Connecticut legislature

What Does The Word "Similar" Mean For Tort Reform?

Mar 7, 2012

INTRO: Connecticut legislators are discussing a bill that would make some changes to the way plaintiffs can file medical malpractice lawsuits in the state. WNPR’s Neena Satija reports on the testimony heard today by the Senate Judiciary Committee.

Diane Orson

Connecticut lawmakers joined civil rights groups at the capitol Monday to call for an overhaul of the state’s racial profiling law.

This follows a federal investigation into discriminatory policing in East Haven, and a separate racial profiling report by the Hartford Courant.

Helping Victims of Domestic Violence

Feb 27, 2012

Connecticut legislators met on Monday to discuss how the state can do a better job helping victims of domestic violence. 

Governor Dannel Malloy responded to concerns about his plan to revise the system of teacher tenure on WNPR's Where We Live. His education proposals have been the subject of hearings at the Legislative Office Building this week.   Malloy has made education reform a key part of his agenda for this legislative session - thus a 163 page plan that includes changes to state funding models, pushes consolidation of small districts and invests more in charter schools. But the largest chunk of his state of the state address was devoted to the issue he knows is the most controversial.

In April, Hartford Mayor Pedro Segarra will present next year's budget to city council.  As WNPR's Jeff Cohen reports, he's got a pretty big hole to fill between now and then. The city's current budget is about $547 million, and it's running just a slight deficit.   But next year could be much, much worse. 

Governor Dannel Malloy's mid-term budget adjustments make some notable changes to the way the state pays for healthcare.  WNPR's Jeff Cohen reports. In 2010, the state started a temporary program to provide health benefits to some uninsured, low-income residents. But now the state says that program is over enrolled and too expensive.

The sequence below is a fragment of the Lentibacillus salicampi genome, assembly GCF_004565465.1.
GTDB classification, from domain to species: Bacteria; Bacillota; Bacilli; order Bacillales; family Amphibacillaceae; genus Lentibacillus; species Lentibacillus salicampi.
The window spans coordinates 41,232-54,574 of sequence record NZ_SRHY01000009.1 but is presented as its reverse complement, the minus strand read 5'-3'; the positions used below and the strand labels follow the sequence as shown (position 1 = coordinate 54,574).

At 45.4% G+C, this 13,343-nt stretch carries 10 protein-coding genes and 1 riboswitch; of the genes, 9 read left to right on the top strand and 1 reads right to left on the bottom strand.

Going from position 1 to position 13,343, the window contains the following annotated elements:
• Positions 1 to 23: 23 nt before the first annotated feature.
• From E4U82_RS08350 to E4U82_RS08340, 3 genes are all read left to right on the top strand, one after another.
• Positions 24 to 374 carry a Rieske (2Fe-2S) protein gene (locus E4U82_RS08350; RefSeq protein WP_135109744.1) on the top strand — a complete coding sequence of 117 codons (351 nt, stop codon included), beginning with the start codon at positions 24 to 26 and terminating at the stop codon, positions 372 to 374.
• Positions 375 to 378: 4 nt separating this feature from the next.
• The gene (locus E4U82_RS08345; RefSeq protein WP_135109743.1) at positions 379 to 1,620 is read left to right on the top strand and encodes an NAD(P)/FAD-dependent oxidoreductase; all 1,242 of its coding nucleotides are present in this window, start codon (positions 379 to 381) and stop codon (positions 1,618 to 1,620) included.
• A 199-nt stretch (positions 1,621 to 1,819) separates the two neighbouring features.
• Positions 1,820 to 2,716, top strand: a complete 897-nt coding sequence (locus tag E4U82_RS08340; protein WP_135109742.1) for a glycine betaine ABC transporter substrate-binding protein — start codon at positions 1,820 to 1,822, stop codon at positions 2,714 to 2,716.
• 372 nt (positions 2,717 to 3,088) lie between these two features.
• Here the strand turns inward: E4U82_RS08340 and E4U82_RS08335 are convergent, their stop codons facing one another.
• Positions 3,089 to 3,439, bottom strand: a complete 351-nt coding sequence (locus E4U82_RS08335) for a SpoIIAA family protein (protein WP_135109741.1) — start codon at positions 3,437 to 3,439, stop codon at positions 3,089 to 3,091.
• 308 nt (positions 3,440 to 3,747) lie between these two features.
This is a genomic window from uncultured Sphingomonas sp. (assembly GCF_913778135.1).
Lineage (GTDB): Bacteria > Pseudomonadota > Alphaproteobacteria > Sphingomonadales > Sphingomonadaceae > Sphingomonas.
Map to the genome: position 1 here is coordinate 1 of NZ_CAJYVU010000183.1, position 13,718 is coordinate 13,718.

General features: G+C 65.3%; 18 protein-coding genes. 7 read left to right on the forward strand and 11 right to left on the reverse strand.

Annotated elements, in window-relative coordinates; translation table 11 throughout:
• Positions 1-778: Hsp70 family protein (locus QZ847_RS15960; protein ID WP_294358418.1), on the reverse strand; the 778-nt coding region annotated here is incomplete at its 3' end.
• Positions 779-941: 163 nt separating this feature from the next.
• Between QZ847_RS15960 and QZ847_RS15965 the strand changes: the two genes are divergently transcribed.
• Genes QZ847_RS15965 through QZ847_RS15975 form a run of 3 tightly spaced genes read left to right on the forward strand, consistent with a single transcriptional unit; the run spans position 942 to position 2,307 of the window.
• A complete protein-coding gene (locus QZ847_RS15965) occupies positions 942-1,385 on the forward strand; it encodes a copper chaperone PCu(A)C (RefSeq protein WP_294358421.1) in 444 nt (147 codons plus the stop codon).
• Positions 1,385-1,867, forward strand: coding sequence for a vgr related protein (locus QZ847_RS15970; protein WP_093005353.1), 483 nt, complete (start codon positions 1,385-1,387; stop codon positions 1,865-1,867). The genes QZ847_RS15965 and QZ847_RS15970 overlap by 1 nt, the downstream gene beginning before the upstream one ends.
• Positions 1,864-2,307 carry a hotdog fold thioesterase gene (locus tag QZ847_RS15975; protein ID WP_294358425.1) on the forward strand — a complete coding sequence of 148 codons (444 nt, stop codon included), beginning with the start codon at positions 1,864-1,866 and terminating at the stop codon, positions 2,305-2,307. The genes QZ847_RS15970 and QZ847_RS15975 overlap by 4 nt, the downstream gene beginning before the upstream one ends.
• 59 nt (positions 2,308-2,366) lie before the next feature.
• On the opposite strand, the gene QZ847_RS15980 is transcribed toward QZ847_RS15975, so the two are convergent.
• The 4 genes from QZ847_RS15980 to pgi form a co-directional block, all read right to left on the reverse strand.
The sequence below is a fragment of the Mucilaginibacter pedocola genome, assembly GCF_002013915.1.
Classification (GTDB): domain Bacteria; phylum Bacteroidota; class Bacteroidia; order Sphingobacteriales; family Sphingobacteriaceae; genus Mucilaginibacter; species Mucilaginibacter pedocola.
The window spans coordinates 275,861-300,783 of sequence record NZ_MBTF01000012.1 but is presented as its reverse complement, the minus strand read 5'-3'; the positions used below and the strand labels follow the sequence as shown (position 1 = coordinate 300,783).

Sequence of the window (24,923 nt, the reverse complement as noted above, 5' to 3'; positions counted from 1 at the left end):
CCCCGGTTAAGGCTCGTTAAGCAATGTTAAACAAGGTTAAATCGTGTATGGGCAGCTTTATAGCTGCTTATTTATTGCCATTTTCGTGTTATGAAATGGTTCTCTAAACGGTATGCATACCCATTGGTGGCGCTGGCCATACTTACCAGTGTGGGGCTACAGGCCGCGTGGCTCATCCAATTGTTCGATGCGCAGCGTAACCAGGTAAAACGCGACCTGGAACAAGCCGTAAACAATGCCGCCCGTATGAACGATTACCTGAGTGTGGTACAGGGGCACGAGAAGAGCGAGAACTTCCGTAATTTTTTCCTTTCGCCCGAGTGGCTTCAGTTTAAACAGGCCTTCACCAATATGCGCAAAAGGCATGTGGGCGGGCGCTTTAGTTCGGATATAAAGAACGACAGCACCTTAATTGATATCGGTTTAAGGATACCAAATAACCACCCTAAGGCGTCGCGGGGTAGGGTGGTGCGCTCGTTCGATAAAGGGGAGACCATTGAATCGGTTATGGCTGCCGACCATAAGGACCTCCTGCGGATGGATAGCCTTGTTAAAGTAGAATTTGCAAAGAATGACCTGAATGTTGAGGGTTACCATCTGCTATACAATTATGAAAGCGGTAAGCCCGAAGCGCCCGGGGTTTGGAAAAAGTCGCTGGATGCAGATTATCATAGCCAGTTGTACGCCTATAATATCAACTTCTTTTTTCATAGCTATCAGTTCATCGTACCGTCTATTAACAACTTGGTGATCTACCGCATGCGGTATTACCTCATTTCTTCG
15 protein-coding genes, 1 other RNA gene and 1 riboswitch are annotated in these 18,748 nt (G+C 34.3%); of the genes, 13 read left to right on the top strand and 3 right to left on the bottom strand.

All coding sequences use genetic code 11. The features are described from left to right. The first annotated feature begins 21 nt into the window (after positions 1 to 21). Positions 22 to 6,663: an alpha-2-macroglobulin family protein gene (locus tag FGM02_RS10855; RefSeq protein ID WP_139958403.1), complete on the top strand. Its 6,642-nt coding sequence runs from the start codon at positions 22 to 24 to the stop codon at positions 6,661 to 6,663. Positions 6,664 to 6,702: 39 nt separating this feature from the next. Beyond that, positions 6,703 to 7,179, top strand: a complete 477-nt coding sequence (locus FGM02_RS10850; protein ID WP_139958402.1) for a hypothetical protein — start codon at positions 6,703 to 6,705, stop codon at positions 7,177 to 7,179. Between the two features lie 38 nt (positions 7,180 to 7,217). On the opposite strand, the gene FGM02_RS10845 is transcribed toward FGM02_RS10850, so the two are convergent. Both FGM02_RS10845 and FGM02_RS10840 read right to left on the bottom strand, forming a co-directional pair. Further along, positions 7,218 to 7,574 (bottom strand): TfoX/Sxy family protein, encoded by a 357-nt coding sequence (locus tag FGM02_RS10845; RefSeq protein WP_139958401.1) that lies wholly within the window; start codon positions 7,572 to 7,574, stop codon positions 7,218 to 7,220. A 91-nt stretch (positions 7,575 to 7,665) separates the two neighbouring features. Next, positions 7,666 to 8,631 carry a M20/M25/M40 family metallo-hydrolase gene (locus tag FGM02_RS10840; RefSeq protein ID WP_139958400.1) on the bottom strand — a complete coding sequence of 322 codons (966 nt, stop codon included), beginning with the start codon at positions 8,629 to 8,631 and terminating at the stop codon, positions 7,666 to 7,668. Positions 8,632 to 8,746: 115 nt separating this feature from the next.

And now to lawmaking at the state level. In Connecticut, residents will have to do some advance planning for their Super Bowl parties. The state is one of only two that still bans the sale of all alcohol at stores on Sundays. But Jeff Cohen of member station WNPR reports, that could change.

Harriet Jones

Connecticut Senate Democrats say they want to tweak the jobs bill that passed in last fall’s special session, in order to make it more effective for businesses. WNPR’s Harriet Jones reports.

Senate leaders chose the shopfloor of a successful Connecticut manufacturing business to make this announcement, Adchem Manufacturing Technologies in Manchester. Senate President Don Williams.

Reporter Roundtable

Jan 19, 2012
Chion Wolf

Senator Ed Meyer introduced a bill on Tuesday to repeal the death penalty in Connecticut. He says the future of capital punishment in the state may depend on two key lawmakers.

Last year – just as Connecticut was poised to repeal the death penalty, and as jury selection was underway in the Cheshire triple murder case  -  Senator Ed Meyer received a phone call from his son. 

School superintendents say the public education system in Connecticut needs an overhaul. The superintendents have unveiled a bold plan to transform schooling in the state.

It's not enough anymore to give kids an opportunity to learn, says Joseph Cirasuolo, executive director of the CT Association of Public School Superintendents. He says schools have to insure that all kids achieve at high levels.